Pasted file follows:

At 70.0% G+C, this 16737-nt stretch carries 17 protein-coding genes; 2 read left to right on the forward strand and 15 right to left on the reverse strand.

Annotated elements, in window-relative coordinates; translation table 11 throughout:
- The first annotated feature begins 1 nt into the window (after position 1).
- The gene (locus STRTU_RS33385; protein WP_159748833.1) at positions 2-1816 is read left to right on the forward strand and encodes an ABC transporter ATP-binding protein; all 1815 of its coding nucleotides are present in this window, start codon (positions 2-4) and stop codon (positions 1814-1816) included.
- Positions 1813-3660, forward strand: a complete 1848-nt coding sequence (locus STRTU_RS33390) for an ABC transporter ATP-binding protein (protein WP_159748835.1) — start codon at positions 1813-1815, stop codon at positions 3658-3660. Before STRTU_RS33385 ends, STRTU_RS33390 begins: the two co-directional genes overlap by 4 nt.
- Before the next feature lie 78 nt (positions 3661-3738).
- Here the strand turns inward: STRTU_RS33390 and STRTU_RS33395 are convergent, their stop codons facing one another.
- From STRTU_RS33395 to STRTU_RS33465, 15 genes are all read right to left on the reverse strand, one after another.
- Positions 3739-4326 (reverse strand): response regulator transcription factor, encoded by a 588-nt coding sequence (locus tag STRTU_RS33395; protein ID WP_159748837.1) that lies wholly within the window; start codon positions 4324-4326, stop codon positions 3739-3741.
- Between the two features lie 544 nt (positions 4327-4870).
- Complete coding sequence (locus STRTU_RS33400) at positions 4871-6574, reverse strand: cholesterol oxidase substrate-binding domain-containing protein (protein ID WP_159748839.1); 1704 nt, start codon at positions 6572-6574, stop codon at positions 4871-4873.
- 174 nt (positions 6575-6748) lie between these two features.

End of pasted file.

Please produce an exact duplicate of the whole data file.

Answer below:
At 70.0% G+C, this 16737-nt stretch carries 17 protein-coding genes; 2 read left to right on the forward strand and 15 right to left on the reverse strand.

Annotated elements, in window-relative coordinates; translation table 11 throughout:
- The first annotated feature begins 1 nt into the window (after position 1).
- The gene (locus STRTU_RS33385; protein WP_159748833.1) at positions 2-1816 is read left to right on the forward strand and encodes an ABC transporter ATP-binding protein; all 1815 of its coding nucleotides are present in this window, start codon (positions 2-4) and stop codon (positions 1814-1816) included.
- Positions 1813-3660, forward strand: a complete 1848-nt coding sequence (locus STRTU_RS33390) for an ABC transporter ATP-binding protein (protein WP_159748835.1) — start codon at positions 1813-1815, stop codon at positions 3658-3660. Before STRTU_RS33385 ends, STRTU_RS33390 begins: the two co-directional genes overlap by 4 nt.
- Before the next feature lie 78 nt (positions 3661-3738).
- Here the strand turns inward: STRTU_RS33390 and STRTU_RS33395 are convergent, their stop codons facing one another.
- From STRTU_RS33395 to STRTU_RS33465, 15 genes are all read right to left on the reverse strand, one after another.
- Positions 3739-4326 (reverse strand): response regulator transcription factor, encoded by a 588-nt coding sequence (locus tag STRTU_RS33395; protein ID WP_159748837.1) that lies wholly within the window; start codon positions 4324-4326, stop codon positions 3739-3741.
- Between the two features lie 544 nt (positions 4327-4870).
- Complete coding sequence (locus STRTU_RS33400) at positions 4871-6574, reverse strand: cholesterol oxidase substrate-binding domain-containing protein (protein ID WP_159748839.1); 1704 nt, start codon at positions 6572-6574, stop codon at positions 4871-4873.
- 174 nt (positions 6575-6748) lie between these two features.